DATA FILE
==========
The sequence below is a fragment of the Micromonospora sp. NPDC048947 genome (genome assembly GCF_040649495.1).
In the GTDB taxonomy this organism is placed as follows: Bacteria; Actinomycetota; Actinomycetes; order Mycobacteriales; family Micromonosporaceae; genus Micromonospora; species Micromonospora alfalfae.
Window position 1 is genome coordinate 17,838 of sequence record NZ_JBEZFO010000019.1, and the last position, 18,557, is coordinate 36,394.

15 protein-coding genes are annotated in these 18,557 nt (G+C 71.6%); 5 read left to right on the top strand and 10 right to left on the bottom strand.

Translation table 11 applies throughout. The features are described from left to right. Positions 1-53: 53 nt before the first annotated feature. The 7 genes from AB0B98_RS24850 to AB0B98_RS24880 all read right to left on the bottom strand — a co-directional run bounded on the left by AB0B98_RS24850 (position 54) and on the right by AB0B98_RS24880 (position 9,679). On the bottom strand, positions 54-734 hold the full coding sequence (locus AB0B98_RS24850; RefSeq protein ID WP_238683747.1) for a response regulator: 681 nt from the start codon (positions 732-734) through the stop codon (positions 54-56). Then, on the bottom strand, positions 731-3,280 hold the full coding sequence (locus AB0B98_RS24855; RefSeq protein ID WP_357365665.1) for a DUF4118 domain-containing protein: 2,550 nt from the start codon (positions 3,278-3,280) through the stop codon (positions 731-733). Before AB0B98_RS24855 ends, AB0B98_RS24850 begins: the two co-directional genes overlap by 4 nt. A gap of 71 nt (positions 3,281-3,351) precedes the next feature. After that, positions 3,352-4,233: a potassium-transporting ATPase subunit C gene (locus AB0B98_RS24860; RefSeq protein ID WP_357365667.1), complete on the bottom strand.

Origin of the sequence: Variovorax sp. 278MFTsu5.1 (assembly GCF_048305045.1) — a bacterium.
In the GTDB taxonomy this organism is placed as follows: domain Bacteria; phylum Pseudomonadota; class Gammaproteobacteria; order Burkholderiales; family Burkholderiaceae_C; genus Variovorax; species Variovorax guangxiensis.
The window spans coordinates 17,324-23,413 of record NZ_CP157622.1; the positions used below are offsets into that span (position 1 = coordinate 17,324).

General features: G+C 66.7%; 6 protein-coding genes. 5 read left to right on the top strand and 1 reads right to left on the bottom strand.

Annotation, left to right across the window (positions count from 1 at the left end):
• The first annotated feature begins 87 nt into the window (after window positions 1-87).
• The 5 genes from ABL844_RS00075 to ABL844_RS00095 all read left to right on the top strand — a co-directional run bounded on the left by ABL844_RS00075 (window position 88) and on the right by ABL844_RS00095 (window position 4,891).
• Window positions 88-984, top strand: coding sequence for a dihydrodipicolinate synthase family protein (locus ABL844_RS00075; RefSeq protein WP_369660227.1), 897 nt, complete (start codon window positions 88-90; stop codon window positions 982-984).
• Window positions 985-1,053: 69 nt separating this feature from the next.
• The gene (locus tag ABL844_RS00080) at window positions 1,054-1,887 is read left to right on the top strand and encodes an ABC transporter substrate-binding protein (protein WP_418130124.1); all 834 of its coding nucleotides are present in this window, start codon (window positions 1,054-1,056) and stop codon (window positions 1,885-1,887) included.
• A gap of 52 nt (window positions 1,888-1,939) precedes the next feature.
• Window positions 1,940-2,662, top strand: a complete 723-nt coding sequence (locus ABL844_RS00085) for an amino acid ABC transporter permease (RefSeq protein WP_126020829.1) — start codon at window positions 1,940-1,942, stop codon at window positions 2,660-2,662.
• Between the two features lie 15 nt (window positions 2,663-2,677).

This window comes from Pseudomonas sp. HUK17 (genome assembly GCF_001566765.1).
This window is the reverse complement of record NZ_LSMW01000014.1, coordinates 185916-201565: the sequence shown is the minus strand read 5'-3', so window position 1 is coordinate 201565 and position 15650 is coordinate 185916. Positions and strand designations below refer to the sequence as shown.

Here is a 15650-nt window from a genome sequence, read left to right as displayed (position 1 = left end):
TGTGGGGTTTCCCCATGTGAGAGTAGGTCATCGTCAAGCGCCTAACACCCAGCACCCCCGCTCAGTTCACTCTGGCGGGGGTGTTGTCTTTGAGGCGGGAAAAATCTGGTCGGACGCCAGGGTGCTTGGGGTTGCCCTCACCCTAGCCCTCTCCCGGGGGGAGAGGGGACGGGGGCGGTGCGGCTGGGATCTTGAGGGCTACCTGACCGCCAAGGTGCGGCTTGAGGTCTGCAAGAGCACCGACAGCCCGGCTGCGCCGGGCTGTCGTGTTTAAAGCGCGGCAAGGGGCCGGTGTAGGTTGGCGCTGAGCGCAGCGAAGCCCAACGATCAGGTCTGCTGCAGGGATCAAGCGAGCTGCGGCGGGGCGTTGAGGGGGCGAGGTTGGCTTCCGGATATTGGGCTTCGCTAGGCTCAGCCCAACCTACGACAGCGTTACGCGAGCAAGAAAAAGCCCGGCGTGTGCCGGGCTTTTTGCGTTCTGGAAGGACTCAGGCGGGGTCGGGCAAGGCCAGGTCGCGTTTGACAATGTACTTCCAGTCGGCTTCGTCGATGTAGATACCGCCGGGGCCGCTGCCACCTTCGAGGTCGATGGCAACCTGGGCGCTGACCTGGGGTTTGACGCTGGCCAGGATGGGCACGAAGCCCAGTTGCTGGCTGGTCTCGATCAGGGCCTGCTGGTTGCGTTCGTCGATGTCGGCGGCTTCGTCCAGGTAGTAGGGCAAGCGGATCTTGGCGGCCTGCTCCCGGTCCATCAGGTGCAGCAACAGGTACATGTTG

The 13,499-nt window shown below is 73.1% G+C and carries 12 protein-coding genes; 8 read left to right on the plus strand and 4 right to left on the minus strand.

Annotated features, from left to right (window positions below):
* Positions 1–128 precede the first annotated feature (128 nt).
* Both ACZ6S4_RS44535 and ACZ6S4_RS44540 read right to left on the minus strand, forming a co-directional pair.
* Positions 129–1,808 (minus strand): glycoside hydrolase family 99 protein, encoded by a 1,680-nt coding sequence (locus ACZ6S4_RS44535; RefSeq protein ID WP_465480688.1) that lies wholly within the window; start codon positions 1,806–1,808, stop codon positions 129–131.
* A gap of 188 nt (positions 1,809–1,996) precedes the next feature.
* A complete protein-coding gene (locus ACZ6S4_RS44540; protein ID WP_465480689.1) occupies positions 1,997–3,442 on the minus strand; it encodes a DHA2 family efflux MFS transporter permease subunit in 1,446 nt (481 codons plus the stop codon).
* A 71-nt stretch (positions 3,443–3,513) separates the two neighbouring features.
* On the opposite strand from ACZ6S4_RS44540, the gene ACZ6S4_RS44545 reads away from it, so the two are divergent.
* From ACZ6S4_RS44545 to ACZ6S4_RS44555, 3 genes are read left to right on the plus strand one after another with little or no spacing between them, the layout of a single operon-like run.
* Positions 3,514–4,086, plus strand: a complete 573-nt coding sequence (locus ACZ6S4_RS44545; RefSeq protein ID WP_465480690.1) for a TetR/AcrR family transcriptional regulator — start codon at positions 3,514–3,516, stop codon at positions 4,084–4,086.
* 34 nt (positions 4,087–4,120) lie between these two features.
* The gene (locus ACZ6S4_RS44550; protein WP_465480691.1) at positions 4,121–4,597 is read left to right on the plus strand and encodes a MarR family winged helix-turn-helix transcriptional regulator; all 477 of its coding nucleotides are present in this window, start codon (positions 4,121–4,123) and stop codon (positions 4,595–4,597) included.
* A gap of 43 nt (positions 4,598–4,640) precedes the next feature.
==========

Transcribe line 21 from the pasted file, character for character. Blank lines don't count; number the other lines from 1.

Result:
Here is a 15650-nt window from a genome sequence, read left to right as displayed (position 1 = left end):